That saying is somewhat stuck in my head as my oldest happened to watch Office Space for the first time on Netflix the other day.
Of course, I'm actually not too rundown this morning. I had a good weekend - tons of gaming (some mobile games like Rage of Bahamut, Marvel: War of Heroes (both of which are having events right now) and Guardian Cross), plenty of Madden (two of my three online franchises have been humming along), doing work on my MUD (we have a Merriment of Masks festival. Anyone out there recall what MUDs are or remember seeing my post on them like two years ago?), a little Mass Effect 3 multiplayer, some Pure Chess against my dad and some Super Smash Brothers with my son (first time I've used my Wii in probably three months).
All that fun makes it that much harder to come in today though. Hence, my case of the Mondays.
However, my particular train of thought this morning actually relates to that lead I gave: Netflix. And Hulu. And even Amazon Instant Video. I noticed something on Saturday that gave me pause. I hopped on my Xbox 360 and saw that out of 14 friends online, 11 were watching some sort of video service. Last that evening on the PlayStation Network while one of my friends and I were doing a huge round of Madden (including a first season Superbowl with him using the Packers and me using the Jets - I won that 28-27 with a touchdown run with about fifty seconds to go and even Tweeted the result here. Helluva game.) that we both noticed the majority of our friends lists were watching Netflix and Hulu.
That made me get up and look around the house between games. My wife almost exclusively uses our PS3 for Hulu and Netflix (we tried Amazon Prime's video service but did not like it as much during our one month free trial of Prime). I strolled into the den, where my son was playing on his 3DS - or so I thought, but upon closer inspection he was watching Futurrama on Netflix on the device. My oldest was watching Sherlock Holmes on Netflix in the living room. My youngest was playing on the computer in the nook. No Netflix or Hulu - though she was watching Youtube.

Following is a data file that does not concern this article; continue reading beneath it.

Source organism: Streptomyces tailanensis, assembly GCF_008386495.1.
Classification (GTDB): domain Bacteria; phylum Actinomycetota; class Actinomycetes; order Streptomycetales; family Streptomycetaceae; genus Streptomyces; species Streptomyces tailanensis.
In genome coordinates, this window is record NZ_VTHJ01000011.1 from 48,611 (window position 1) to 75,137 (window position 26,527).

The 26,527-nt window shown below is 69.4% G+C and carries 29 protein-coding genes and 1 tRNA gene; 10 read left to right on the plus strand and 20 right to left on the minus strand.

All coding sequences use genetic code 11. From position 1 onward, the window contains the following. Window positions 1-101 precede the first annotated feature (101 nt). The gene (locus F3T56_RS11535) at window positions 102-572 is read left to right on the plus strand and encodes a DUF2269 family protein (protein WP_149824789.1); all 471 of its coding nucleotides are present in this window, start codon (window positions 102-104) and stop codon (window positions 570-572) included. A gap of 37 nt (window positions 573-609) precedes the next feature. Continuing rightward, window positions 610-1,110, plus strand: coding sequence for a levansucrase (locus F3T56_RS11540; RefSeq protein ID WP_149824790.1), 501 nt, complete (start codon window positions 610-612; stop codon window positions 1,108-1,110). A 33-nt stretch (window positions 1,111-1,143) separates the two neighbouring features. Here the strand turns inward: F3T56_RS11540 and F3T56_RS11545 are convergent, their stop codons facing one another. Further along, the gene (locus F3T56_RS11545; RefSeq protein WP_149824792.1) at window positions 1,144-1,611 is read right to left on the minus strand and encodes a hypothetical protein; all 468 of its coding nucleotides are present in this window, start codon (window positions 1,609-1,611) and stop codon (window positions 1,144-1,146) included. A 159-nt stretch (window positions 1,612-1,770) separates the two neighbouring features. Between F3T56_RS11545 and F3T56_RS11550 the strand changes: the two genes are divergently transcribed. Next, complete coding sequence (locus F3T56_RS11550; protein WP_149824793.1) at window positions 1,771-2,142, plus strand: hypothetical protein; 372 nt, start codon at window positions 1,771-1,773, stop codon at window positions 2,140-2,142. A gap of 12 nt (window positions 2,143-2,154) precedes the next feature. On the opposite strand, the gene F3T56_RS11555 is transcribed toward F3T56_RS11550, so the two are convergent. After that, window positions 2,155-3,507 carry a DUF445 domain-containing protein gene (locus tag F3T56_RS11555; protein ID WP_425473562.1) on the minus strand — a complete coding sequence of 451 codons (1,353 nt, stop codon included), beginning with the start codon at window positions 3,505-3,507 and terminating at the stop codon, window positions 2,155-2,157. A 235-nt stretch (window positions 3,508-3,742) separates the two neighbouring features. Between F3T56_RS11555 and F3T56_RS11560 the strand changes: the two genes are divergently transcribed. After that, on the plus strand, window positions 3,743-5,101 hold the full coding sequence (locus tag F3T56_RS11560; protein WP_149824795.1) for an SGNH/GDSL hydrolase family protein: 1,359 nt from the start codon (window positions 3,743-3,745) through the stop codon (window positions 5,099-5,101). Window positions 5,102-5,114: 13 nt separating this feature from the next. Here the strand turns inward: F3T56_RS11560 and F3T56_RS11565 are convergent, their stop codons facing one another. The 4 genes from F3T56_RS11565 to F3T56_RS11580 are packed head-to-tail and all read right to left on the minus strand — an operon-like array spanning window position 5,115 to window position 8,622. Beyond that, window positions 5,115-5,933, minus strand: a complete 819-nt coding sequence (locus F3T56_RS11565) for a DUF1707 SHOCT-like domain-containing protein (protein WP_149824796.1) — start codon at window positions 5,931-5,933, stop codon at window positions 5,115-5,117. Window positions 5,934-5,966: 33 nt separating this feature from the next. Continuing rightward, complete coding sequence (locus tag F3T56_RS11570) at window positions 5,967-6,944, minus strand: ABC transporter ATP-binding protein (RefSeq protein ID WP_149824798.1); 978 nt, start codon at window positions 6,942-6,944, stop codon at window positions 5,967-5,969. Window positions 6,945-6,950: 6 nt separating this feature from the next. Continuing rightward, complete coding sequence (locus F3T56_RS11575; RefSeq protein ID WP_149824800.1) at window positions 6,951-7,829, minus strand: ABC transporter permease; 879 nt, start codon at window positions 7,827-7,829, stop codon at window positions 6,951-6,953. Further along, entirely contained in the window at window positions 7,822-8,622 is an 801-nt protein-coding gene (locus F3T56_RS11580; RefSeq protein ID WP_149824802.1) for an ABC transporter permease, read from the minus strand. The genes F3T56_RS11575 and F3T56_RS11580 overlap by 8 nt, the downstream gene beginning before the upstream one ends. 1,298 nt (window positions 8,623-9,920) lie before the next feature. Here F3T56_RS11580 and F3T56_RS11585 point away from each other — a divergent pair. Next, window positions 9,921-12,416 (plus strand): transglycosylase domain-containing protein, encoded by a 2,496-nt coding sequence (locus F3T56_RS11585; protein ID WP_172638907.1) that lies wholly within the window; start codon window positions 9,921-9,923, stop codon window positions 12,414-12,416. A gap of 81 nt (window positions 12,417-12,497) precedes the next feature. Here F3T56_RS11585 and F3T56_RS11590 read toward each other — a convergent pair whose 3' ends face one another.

Between my buddy and I, we have 28 friends on PSN and 21 of them were watching Netflix or Hulu. There was some overlap on our friends lists and we didn't want to sink a whole lot of time into our on-the-fly study (there was more Madden to be played after all), but this morning on the drive in it got me thinking. Ever since the Playstation 1 was playing CD's and the PlayStation 2 was playing DVD's, it felt like game consoles were trying to make themselves a more central part of the 'entertainment center'. PlayStation 3 pushed that notion with Blu-ray and Microsoft tried with HD DVD and now both systems along with your PC, Wii and some handhelds also provide Hulu and/or Netflix.
I know I complain a bit about how the newer systems seem to break down more than the older ones. They run hotter, they have more moving parts with CD versus cartridge - things like that. However, they do provide a broader sense of capabilities too and probably run for a lot more hours of the day. I am not a real big TV or movie guy myself. I like to go to theaters once or twice a month and I have a fairly decent collection of movies, but most of the time if I'm in front of the TV, I'm playing a video game. Still, even in my household it looks like our systems get used for a lot more than just gaming.
What about you? Have you seen this trend as well where over half your friends online are watching these services on their systems as opposed to playing games? Do you yourself subscribe to and use one or more of these services? Thanks for reading and have a great week!
Case of the Mondays?
November 05, 2012 Amazon Instant video , Blu-ray , Case of the Mondays , DVD , Hulu , Microsoft Xbox 360 , Netflix , Office Space , playstation , playstation 3 , psn , sony , Sony PlayStation Network